Fringe 5 Seasons 2013

Amazon Instant Video

Season 5
Available on Prime
(1,779) IMDb 9/10
Available in HDAvailable on Prime

12. Liberty TV-NR CC

The thrilling worlds of Fringe near the end in the first part of a two-hour series finale as Olivia embarks on a dangerous and otherworldly journey into the unknown.

Starring:
Anna Torv, Joshua Jackson
Runtime:
43 minutes
Original air date:
January 18, 2013

Available in HD on supported devices.

Liberty

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Season 5
Available on Prime
  • Included with Prime Instant Video

    1. Transilience Thought Unifier Model-11 In the fifth and final season premiere, Peter and his daughter Etta (GEORGINA HAIG) set out to find what happened to Olivia.

    TV-NR 44min September 28, 2012
  • Included with Prime Instant Video

    2. In Absentia The Fringe team revisits Walter's Harvard lab - now under Observer control - to locate information they need to fight on in their mission to save the world.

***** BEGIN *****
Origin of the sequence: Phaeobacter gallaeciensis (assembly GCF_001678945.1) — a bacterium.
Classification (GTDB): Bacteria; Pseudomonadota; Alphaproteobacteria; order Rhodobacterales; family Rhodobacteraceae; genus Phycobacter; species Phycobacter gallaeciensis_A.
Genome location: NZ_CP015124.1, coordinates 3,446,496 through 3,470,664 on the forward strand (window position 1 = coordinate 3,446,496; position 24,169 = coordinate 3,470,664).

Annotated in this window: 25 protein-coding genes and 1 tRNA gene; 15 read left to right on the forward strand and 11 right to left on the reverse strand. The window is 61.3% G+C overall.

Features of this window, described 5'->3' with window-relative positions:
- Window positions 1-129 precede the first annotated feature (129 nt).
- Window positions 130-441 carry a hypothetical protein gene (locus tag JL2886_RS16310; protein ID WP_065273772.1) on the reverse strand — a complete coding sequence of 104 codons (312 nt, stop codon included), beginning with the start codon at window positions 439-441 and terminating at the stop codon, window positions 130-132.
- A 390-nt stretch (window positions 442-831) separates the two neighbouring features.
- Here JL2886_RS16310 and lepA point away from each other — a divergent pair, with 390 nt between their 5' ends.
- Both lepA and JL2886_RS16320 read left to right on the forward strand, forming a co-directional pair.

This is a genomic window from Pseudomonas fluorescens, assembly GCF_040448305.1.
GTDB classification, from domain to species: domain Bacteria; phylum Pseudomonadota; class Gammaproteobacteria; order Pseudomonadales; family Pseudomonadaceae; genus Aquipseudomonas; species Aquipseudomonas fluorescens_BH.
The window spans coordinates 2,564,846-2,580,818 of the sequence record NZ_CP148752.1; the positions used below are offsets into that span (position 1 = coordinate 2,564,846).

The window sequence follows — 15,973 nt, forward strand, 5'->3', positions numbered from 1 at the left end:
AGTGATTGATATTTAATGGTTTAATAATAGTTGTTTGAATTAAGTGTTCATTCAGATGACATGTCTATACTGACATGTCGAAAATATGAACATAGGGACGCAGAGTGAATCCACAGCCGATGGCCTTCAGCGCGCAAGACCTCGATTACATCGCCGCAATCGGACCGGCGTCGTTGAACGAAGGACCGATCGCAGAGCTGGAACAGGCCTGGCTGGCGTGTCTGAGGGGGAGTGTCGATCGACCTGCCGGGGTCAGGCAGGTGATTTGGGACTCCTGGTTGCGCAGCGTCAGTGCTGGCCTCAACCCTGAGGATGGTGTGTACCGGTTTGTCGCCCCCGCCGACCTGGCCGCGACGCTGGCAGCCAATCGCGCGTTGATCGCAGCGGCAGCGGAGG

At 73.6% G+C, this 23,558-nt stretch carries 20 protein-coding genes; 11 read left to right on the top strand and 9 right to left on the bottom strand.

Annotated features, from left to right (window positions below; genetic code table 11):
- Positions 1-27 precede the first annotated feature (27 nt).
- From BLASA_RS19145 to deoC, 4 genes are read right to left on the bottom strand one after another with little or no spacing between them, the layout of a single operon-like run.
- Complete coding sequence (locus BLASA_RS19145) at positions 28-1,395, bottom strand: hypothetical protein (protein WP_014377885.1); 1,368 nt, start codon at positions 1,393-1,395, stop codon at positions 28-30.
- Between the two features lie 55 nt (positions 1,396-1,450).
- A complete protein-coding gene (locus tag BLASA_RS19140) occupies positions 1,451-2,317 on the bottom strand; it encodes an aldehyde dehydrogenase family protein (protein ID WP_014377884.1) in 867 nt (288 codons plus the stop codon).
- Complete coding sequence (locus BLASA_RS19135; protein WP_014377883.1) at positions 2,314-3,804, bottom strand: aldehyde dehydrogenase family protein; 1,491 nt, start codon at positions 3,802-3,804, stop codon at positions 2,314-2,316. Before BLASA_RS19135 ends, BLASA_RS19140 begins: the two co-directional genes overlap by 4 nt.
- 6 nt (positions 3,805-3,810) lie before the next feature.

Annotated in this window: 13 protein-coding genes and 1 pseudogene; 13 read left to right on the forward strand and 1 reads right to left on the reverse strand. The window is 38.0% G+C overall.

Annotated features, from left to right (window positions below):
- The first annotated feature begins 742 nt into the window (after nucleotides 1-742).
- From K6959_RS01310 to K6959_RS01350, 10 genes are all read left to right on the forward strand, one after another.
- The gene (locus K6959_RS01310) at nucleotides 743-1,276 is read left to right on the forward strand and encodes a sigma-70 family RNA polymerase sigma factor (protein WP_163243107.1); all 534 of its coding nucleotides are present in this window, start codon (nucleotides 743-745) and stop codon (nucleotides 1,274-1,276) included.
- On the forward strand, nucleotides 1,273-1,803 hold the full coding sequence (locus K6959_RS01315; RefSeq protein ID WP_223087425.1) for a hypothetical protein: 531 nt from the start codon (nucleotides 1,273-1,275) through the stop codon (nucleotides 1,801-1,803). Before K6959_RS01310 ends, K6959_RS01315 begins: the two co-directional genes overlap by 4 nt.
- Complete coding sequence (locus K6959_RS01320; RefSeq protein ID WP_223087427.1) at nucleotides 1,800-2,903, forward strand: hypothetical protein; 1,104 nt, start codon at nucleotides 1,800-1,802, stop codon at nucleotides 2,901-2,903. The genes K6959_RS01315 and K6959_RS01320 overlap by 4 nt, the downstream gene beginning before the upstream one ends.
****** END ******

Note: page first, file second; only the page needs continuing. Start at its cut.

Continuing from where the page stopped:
TV-NR 43min October 5, 2012
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    3. The Recordist As the rogue Fringe team continues to fight off the oppressive Observers' invasion, unforeseen events lead them into a forest where they encounter a strange subculture of people devoted to recording human history.

    TV-NR 42min October 12, 2012
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    4. The Bullet That Saved The World When the Fringe Team tracks a lead into a hostile and heavily guarded location, Phillip Broyles (series star LANCE REDDICK) resurfaces...but can he be trusted? Pivotal and emotional events unfold.

    TV-NR 44min October 26, 2012
  • Included with Prime Instant Video